One of the thumb rules of efficient economics is that governments should not be involved in the business as sellers, traders, and merchants. That is a direct conflict of interest because, in such a situation, the government-run businesses will get favourable treatment over other private sector competitors. That's one argument against government involvement in business. The government's job is to regulate laws, safeguard them and enforce them in cases of non-compliance by individuals, institutions, and organizations, of those laws.
Take the case of Air India, which was one of the world's best airlines under the Tatas, who founded it, JRD Tata to be precise. The so-called 'socialist' government of India under Prime Minister Nehru took over the airlines from the unwilling Tatas in 1953. It resembled what could be called a 'hostile takeover', in the corporate world.
Not all businesses run by the government are failures and many of them, even though monopolies or oligopolies are quite efficiently run and are making remarkable profits year-on-year. Businesses that are partly or fully owned by the state with a majority stake in case of part ownership are known as public sector undertakings (PSUs) or public sector enterprises (PSEs).
PSUs could be Central Public Sector Enterprises (CPSEs) which are partly or fully owned by the union government, public sector banks (PSBs) which are partly or fully owned by the either the union or state governments, or State Level Public Enterprises (SLPEs) which are partly or fully owned by the state governments.
In India, the public sector has had a mixed run of success with some of them doing really well while most others are in doldrums due to a number of reasons like mismanagement and political interference. However, it won't be right to paint the entire public sector with a single brush of 'inefficiency' and ask for turning them over entirely to the corporate sector.
In a country like India, which is experiencing a population explosion, there is clearly a case for protecting critical resources in the interest of the common people, the vast majority of whom still live in abject poverty. Moreover, many of the PSUs in the oil, mining, and banking sectors are showing great results.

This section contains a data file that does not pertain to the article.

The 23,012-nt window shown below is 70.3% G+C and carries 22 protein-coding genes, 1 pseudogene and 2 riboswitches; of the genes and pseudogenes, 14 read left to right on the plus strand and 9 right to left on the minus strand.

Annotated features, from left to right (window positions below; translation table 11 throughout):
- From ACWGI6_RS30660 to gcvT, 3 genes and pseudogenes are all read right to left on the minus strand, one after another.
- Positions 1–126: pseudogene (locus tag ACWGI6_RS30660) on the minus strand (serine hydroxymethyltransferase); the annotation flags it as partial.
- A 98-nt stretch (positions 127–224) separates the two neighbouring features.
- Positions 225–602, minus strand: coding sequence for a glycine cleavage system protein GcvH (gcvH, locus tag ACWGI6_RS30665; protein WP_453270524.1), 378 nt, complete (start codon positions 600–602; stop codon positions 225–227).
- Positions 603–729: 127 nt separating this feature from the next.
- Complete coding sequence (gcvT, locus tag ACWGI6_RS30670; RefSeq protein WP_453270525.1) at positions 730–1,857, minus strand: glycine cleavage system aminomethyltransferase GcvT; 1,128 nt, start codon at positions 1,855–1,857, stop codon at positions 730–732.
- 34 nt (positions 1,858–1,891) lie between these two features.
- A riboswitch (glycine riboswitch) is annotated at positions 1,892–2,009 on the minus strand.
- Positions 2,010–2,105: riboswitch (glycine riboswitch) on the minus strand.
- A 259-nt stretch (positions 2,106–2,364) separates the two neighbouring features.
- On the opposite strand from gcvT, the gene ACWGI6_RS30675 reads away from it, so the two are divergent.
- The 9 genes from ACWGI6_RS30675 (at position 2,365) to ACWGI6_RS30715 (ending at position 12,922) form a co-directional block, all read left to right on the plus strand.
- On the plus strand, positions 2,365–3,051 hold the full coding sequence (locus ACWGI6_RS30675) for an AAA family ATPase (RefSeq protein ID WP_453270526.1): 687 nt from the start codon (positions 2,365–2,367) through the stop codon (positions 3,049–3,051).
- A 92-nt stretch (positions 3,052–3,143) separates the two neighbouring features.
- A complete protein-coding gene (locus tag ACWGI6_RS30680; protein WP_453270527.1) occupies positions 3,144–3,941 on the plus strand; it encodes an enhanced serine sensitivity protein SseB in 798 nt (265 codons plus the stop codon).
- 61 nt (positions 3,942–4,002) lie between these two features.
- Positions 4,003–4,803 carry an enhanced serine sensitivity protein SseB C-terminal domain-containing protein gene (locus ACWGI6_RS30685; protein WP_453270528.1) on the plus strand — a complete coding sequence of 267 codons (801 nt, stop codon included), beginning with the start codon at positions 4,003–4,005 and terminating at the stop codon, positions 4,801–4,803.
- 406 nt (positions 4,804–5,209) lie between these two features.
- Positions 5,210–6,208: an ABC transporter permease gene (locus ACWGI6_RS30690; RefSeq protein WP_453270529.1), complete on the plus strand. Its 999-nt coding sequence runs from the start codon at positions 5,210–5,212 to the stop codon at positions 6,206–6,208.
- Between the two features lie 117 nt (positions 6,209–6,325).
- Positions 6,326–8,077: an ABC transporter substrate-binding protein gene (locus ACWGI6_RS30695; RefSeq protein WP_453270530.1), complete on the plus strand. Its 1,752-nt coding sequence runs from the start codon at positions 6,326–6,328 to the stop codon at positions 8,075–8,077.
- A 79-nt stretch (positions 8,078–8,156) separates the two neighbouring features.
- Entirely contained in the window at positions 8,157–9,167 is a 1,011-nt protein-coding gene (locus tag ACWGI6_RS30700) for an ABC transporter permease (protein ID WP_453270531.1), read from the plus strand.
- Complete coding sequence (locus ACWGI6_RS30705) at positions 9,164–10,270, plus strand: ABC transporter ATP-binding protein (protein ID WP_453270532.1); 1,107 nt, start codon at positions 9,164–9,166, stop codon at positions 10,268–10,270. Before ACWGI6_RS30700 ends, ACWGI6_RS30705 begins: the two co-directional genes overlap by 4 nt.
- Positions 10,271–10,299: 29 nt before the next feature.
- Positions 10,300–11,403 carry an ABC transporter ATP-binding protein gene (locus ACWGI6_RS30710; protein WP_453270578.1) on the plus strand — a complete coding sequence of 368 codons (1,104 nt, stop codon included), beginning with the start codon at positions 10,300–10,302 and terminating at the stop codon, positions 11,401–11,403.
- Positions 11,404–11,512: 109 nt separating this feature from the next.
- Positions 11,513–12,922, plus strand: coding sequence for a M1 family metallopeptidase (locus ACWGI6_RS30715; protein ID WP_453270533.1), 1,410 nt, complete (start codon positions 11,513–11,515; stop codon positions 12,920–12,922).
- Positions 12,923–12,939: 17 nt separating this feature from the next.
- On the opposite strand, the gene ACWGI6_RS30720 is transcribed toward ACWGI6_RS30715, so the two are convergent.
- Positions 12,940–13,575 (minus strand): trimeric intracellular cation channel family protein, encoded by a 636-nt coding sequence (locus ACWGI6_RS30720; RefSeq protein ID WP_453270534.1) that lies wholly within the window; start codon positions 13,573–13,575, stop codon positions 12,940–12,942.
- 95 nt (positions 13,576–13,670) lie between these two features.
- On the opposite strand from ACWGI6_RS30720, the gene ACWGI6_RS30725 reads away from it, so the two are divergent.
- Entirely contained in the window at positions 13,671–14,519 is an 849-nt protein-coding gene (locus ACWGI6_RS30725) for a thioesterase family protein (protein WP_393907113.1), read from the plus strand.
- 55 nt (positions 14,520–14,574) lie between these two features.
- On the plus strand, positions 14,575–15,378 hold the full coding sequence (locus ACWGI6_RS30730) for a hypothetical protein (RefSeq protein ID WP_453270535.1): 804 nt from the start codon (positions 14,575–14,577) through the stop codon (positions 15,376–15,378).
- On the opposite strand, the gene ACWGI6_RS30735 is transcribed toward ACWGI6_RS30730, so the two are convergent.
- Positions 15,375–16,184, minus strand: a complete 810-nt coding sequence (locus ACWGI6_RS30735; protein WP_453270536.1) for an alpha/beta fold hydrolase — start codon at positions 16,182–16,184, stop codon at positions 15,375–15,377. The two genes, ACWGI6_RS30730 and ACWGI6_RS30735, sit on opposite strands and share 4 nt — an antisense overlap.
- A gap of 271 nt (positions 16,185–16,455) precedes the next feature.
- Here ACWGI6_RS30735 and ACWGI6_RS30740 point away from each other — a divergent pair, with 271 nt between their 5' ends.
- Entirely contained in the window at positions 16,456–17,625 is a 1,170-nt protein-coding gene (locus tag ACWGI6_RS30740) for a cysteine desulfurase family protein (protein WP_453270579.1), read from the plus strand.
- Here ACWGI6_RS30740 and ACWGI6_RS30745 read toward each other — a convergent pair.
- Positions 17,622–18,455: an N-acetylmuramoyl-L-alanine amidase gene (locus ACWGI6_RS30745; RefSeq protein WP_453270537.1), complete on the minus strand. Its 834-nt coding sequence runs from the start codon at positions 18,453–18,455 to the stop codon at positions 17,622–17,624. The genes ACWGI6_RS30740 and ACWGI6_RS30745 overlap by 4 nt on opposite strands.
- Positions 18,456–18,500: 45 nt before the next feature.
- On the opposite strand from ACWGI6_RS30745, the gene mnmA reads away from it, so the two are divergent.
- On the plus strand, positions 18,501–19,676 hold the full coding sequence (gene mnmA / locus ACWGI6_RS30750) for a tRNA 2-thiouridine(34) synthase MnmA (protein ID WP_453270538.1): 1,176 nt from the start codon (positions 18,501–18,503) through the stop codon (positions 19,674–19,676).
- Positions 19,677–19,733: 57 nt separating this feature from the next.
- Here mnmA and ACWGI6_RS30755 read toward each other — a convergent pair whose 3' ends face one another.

A perception has gained strength over the years, suggesting that there is no accountability in the public sector. It is largely true although there are exceptions in the form of profit-making PSUs that are fondly called Maharatnas, Navratnas, etc. If we go by the conventional terminology, a company where the government doesn't have the majority or controlling stake, can't be termed as a PSU or PSE.
It is this controlling stake of the government in PSUs that is being increasingly questioned today because of the losses these companies suffered and a large amount of taxpayers' money that was used by the government to try and keep them operational.
As already explained, it's not desirable for the government to be involved in running businesses, which in turn means that it is not desirable for it to have a majority or controlling stakes in any business. However, it is in the national interest that the government have a substantial stake ranging from one-third to one-fifth of the share capital, in certain mega PSUs in the core sector such as oil, gas, steel, coal, power, defense, banking, etc.
That's because in an overpopulated country like India where the ratio between population and resources is not favorable towards the latter and hence all critical resources and businesses should not be entirely in the hands of profit-minded private enterprises. A minimum but substantial government stake in such companies will work as effective checks and balances against abuse and misuse of the resources and markets.